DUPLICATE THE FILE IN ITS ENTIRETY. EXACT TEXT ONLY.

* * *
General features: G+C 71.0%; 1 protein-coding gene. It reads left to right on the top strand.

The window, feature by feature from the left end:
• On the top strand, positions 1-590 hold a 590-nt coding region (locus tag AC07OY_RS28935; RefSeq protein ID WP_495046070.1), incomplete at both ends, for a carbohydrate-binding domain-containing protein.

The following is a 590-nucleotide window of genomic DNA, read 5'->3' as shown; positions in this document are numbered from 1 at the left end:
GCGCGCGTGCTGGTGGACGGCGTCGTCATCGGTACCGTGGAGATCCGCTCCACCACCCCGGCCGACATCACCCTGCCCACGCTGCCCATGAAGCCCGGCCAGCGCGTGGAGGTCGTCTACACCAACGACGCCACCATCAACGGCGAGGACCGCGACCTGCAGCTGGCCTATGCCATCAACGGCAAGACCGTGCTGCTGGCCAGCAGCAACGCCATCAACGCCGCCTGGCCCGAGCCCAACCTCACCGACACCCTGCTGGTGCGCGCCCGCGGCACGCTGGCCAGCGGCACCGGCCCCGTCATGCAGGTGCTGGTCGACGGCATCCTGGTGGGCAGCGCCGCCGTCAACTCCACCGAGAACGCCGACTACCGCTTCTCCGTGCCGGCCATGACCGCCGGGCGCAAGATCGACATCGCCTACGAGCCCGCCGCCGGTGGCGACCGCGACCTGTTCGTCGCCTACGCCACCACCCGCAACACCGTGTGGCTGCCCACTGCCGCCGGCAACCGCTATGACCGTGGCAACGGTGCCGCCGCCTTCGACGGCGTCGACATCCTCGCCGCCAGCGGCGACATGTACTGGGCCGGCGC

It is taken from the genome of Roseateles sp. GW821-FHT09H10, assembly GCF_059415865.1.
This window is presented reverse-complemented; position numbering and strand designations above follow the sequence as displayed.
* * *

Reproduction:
General features: G+C 71.0%; 1 protein-coding gene. It reads left to right on the top strand.

The window, feature by feature from the left end:
• On the top strand, positions 1-590 hold a 590-nt coding region (locus tag AC07OY_RS28935; RefSeq protein ID WP_495046070.1), incomplete at both ends, for a carbohydrate-binding domain-containing protein.

The following is a 590-nucleotide window of genomic DNA, read 5'->3' as shown; positions in this document are numbered from 1 at the left end:
GCGCGCGTGCTGGTGGACGGCGTCGTCATCGGTACCGTGGAGATCCGCTCCACCACCCCGGCCGACATCACCCTGCCCACGCTGCCCATGAAGCCCGGCCAGCGCGTGGAGGTCGTCTACACCAACGACGCCACCATCAACGGCGAGGACCGCGACCTGCAGCTGGCCTATGCCATCAACGGCAAGACCGTGCTGCTGGCCAGCAGCAACGCCATCAACGCCGCCTGGCCCGAGCCCAACCTCACCGACACCCTGCTGGTGCGCGCCCGCGGCACGCTGGCCAGCGGCACCGGCCCCGTCATGCAGGTGCTGGTCGACGGCATCCTGGTGGGCAGCGCCGCCGTCAACTCCACCGAGAACGCCGACTACCGCTTCTCCGTGCCGGCCATGACCGCCGGGCGCAAGATCGACATCGCCTACGAGCCCGCCGCCGGTGGCGACCGCGACCTGTTCGTCGCCTACGCCACCACCCGCAACACCGTGTGGCTGCCCACTGCCGCCGGCAACCGCTATGACCGTGGCAACGGTGCCGCCGCCTTCGACGGCGTCGACATCCTCGCCGCCAGCGGCGACATGTACTGGGCCGGCGC

It is taken from the genome of Roseateles sp. GW821-FHT09H10, assembly GCF_059415865.1.
This window is presented reverse-complemented; position numbering and strand designations above follow the sequence as displayed.